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Economist studies PGA Tour stats

From tee to green, pro golfers' scores improved without high-spin clubs

By Kim McGrath Office of Communications and External Relations
Todd McFall 2011

If you play golf, you’ve likely heard the siren call for newer and better equipment. Does playing your round without the latest in club technology hurt your score? According to new research by sports economist Todd McFall, the answer is, probably not.

A ban on superior high-spin golf club grooves implemented at the beginning of the 2010 golf season offered an opportunity for McFall to compare golfers’ performances before and after the technology was prohibited. For his research, he had access to the PGA Tour’s ShotLink database, which contains a record of every shot a professional player takes on the tour.

Without clubs to promote spin and increase accuracy, particularly around the green, it might be expected that scores would go up. The opposite happened. The number of shots taken to complete a hole decreased from a variety of yardages and locations on a course. The differences were statistically significant when golfers played from fairways, light rough and sand traps.

“Following the technology ban, golfers employed more cautious strategies that in many cases improved their scores substantially by increasing the likelihood their ball would reach the green,” McFall says. “Players changed their behavior by choosing to play more conservatively. After the technology ban, they were no longer playing darts with their shots to the green. Instead, they compensated by being satisfied with just getting on the green more often, thus giving them better control of the ball for their next shot.”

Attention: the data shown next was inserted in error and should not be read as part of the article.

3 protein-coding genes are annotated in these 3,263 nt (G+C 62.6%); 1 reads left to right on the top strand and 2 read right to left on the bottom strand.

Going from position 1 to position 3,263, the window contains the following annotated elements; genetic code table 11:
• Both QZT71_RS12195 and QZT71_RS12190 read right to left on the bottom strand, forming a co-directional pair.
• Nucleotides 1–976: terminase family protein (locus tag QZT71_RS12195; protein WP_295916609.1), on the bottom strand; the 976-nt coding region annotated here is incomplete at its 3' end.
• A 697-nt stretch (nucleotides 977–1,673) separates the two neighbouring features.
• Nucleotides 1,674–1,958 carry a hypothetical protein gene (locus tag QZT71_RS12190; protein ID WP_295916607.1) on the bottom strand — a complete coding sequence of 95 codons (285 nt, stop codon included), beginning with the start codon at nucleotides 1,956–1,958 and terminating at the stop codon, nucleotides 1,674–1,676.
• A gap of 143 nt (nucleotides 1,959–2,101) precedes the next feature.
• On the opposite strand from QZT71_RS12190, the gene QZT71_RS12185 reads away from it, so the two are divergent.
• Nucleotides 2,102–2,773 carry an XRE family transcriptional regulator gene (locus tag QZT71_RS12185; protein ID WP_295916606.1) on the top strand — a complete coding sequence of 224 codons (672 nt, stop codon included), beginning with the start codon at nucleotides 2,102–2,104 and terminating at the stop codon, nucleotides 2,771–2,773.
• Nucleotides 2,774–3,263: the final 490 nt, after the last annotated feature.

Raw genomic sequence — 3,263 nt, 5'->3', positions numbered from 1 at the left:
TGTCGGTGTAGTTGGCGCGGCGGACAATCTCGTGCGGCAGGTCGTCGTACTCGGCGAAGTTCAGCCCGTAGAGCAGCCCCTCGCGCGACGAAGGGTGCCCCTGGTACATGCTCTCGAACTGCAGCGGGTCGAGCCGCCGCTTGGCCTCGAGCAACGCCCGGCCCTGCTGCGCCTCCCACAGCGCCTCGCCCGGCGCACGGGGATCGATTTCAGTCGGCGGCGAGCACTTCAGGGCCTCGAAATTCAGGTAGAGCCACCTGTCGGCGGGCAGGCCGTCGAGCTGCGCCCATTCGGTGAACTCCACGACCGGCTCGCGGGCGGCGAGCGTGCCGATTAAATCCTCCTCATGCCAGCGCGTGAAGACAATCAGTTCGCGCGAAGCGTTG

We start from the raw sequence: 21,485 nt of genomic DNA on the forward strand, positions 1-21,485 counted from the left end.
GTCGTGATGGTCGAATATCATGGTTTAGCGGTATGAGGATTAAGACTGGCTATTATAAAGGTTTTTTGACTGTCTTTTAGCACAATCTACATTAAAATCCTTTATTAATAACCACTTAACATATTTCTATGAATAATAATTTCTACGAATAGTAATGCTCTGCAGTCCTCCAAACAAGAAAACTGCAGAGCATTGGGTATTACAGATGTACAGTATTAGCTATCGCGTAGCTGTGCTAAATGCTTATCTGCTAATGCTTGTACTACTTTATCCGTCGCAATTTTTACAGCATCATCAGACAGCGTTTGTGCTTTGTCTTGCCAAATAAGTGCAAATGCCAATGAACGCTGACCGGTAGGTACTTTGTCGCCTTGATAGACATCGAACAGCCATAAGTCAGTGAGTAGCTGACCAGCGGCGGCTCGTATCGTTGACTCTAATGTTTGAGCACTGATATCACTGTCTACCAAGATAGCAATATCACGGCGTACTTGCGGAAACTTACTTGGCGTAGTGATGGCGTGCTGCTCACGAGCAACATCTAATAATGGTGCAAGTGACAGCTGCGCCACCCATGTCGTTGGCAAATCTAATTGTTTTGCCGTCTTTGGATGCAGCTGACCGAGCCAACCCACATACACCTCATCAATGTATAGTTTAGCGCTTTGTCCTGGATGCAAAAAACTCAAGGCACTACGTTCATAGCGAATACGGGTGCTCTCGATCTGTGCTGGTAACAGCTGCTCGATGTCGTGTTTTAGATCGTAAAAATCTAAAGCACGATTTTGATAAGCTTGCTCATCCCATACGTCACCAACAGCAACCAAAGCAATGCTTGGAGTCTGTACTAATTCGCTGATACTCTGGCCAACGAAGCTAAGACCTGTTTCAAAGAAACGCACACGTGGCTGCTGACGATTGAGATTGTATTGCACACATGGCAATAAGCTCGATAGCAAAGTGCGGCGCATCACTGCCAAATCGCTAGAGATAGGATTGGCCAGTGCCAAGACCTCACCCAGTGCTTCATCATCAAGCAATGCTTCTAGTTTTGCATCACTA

The idea for his research has its roots in a 1970s study related to mandatory seatbelt use and safety. The Peltzman effect, named after economist Sam Peltzman, hypothesizes that people tend to react to a safety regulation by increasing other risky or “offsetting” behavior. After the institution of mandatory seatbelt laws, Peltzman found that people tended to drive more recklessly. Regulations meant to protect car occupants from the consequences of bad driving actually seemed to encourage bad driving.

McFall’s research is the first to look at offsetting behavior from an opposite approach to Peltzman’s, when an improving technology is prohibited rather than required.

His findings, published in Applied Economics Letters, reveal more than what happens when the rules change on the golf course. The research has implications for economic policy makers.

“Economics is like water going down a hill,” says McFall, who teaches introductory economics and price theory. “Regulation is like a rock that forces water around it. Like the water finding a way around a rock, people will find a way around the regulation. So, understanding the relationship between people’s risk tolerance and responses to technological change can aid in policy-making decisions in a number of settings.”

As for your new clubs, McFall’s research implies that players will compensate for whatever level of technology they use for their game. The key, he says, “Focus on playing strategy and not equipment.”

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